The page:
verb (used with object), ter·mi·nat·ed, ter·mi·nat·ing.
verb (used without object), ter·mi·nat·ed, ter·mi·nat·ing.
Origin of terminate
Synonyms for terminate
Related Words for terminaterecess, conclude, sack, restrict, abort, cease, determine, cancel, complete, abolish, eliminate, halt, discontinue, dismiss, expire, adjourn, discharge, annul, dissolve, perfect
Examples from the Web for terminate
Contemporary Examples of terminate
And sometimes, they chose to terminate their pregnancies by having abortions.Is This the Return of Back Alley Abortions?
October 7, 2014
Instead, the county filed to terminate his rights based on his mental illness.One Breakdown Can Mean Losing Your Kid Forever
May 30, 2014
Abortifacients, by contrast, are used to terminate an existing pregnancy.Is Forced Religious Belief Coming to an Employer Near You?
November 27, 2013
Has the IRS taken actions to terminate the offending employees?IRS Singled Out Conservative Groups for Extra Scrutiny
May 10, 2013
Republic wanted to terminate its obligations and put workers in a 401(k) (or at least a more solvent Teamster pension plan).How the IRS Wrecked Your Pension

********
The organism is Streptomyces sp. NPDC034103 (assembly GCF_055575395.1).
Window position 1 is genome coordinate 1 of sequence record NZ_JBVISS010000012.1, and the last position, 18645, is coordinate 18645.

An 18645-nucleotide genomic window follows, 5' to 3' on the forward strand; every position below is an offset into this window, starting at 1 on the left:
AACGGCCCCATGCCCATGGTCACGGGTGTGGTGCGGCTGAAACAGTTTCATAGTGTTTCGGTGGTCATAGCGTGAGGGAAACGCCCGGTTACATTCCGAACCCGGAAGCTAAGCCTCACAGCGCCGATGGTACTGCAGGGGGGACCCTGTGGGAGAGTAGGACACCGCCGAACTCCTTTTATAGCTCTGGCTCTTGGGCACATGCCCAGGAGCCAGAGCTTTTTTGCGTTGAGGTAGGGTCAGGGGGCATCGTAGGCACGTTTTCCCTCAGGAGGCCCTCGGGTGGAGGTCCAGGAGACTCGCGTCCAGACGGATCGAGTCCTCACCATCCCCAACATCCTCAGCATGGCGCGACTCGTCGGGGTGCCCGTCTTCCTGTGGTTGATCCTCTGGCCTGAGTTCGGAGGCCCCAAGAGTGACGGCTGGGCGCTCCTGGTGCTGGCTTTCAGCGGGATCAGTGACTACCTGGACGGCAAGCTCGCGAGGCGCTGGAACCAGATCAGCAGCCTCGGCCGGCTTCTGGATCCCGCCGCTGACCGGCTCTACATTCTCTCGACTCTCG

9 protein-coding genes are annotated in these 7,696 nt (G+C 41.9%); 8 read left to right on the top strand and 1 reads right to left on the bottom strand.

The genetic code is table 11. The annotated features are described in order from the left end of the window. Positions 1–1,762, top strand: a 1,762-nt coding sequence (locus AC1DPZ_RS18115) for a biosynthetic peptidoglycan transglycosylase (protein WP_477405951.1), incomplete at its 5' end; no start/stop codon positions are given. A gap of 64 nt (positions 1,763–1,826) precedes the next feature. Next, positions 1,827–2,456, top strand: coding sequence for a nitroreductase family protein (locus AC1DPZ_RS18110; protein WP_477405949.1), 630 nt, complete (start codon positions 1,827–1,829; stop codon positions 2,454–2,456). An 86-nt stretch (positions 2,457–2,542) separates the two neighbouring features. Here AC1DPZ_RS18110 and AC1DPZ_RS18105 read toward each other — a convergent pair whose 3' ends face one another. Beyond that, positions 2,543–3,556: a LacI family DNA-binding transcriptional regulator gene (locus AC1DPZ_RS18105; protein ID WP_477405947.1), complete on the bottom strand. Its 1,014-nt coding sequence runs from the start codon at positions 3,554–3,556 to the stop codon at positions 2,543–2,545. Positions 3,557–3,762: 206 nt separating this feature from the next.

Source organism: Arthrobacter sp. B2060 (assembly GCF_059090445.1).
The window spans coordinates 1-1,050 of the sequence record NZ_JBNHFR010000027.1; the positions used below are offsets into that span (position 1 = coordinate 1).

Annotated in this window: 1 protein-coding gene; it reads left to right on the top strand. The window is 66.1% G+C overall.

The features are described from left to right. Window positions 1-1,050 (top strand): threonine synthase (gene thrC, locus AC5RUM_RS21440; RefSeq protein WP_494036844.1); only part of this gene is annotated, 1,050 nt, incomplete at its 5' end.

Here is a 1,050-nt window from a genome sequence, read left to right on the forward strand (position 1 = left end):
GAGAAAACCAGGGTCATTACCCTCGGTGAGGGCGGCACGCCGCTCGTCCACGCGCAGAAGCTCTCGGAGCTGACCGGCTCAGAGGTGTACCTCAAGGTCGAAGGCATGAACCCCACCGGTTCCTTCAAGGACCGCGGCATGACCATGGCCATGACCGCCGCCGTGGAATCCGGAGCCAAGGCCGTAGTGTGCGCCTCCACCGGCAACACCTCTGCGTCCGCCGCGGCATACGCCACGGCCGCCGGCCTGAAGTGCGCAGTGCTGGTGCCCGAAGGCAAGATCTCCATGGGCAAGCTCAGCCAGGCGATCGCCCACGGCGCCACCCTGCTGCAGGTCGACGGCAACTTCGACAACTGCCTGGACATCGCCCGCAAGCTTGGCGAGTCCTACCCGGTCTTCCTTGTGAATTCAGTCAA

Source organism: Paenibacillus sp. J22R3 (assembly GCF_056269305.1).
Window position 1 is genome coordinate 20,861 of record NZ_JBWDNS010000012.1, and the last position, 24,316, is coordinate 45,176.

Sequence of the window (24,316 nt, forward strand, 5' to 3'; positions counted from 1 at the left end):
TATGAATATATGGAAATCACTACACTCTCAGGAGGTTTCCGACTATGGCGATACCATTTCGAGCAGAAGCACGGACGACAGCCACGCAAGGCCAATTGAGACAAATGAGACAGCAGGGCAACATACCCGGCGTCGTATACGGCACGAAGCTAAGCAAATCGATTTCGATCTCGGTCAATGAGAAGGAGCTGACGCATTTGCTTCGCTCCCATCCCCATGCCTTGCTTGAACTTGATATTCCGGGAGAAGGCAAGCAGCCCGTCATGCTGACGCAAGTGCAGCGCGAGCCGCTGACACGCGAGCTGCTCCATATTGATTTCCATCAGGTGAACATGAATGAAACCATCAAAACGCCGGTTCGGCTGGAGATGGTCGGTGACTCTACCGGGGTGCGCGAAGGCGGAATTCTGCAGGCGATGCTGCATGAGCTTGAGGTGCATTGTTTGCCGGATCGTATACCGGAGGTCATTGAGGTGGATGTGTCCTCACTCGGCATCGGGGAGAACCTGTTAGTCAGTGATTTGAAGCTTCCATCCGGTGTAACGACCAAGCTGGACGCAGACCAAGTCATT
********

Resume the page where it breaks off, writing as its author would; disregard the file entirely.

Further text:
May 9, 2013
Historical Examples of terminate
All you will regret is, that she comes to terminate my visit, and take me away with her.Alice, or The Mysteries, Complete
I hope that will not terminate my engagement, sir, or render me useless?'Life And Adventures Of Martin Chuzzlewit
He had never seen the instrument that was to terminate his life.A Tale of Two Cities
He was only enjoying an interview—a vengeance—he was loath to terminate.The Big Tomorrow
I know, and I tell you frankly, but only you, that my career in the police may terminate in consequence.The Law-Breakers
Word Origin for terminate
1610s, "to bring to an end," from Latin terminatus, past participle of terminare "to limit, end" (see terminus). Sense of "to come to an end" is recorded from 1640s; meaning "dismiss from a job" is recorded from 1973; that of "to assassinate" is from 1975. Related: Terminated; terminating.